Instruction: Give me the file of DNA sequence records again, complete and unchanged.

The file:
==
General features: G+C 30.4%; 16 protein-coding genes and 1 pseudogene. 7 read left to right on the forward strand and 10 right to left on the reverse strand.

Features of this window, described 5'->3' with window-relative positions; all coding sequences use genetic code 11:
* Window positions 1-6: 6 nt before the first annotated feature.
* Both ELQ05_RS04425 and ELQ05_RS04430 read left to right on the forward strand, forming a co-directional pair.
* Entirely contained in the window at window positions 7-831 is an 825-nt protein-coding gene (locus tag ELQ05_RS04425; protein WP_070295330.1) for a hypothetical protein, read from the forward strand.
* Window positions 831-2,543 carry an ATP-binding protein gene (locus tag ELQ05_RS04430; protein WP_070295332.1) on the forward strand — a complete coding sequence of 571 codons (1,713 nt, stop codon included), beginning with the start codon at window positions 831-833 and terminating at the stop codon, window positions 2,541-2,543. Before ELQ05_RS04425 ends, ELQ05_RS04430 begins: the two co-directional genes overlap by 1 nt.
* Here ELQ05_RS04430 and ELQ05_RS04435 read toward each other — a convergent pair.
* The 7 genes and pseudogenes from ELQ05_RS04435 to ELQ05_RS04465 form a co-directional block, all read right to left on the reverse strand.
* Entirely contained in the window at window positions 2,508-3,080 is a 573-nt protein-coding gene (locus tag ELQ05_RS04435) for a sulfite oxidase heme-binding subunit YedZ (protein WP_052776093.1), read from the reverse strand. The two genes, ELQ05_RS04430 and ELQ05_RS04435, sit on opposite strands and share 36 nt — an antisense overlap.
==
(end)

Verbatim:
General features: G+C 30.4%; 16 protein-coding genes and 1 pseudogene. 7 read left to right on the forward strand and 10 right to left on the reverse strand.

Features of this window, described 5'->3' with window-relative positions; all coding sequences use genetic code 11:
* Window positions 1-6: 6 nt before the first annotated feature.
* Both ELQ05_RS04425 and ELQ05_RS04430 read left to right on the forward strand, forming a co-directional pair.
* Entirely contained in the window at window positions 7-831 is an 825-nt protein-coding gene (locus tag ELQ05_RS04425; protein WP_070295330.1) for a hypothetical protein, read from the forward strand.
* Window positions 831-2,543 carry an ATP-binding protein gene (locus tag ELQ05_RS04430; protein WP_070295332.1) on the forward strand — a complete coding sequence of 571 codons (1,713 nt, stop codon included), beginning with the start codon at window positions 831-833 and terminating at the stop codon, window positions 2,541-2,543. Before ELQ05_RS04425 ends, ELQ05_RS04430 begins: the two co-directional genes overlap by 1 nt.
* Here ELQ05_RS04430 and ELQ05_RS04435 read toward each other — a convergent pair.
* The 7 genes and pseudogenes from ELQ05_RS04435 to ELQ05_RS04465 form a co-directional block, all read right to left on the reverse strand.
* Entirely contained in the window at window positions 2,508-3,080 is a 573-nt protein-coding gene (locus tag ELQ05_RS04435) for a sulfite oxidase heme-binding subunit YedZ (protein WP_052776093.1), read from the reverse strand. The two genes, ELQ05_RS04430 and ELQ05_RS04435, sit on opposite strands and share 36 nt — an antisense overlap.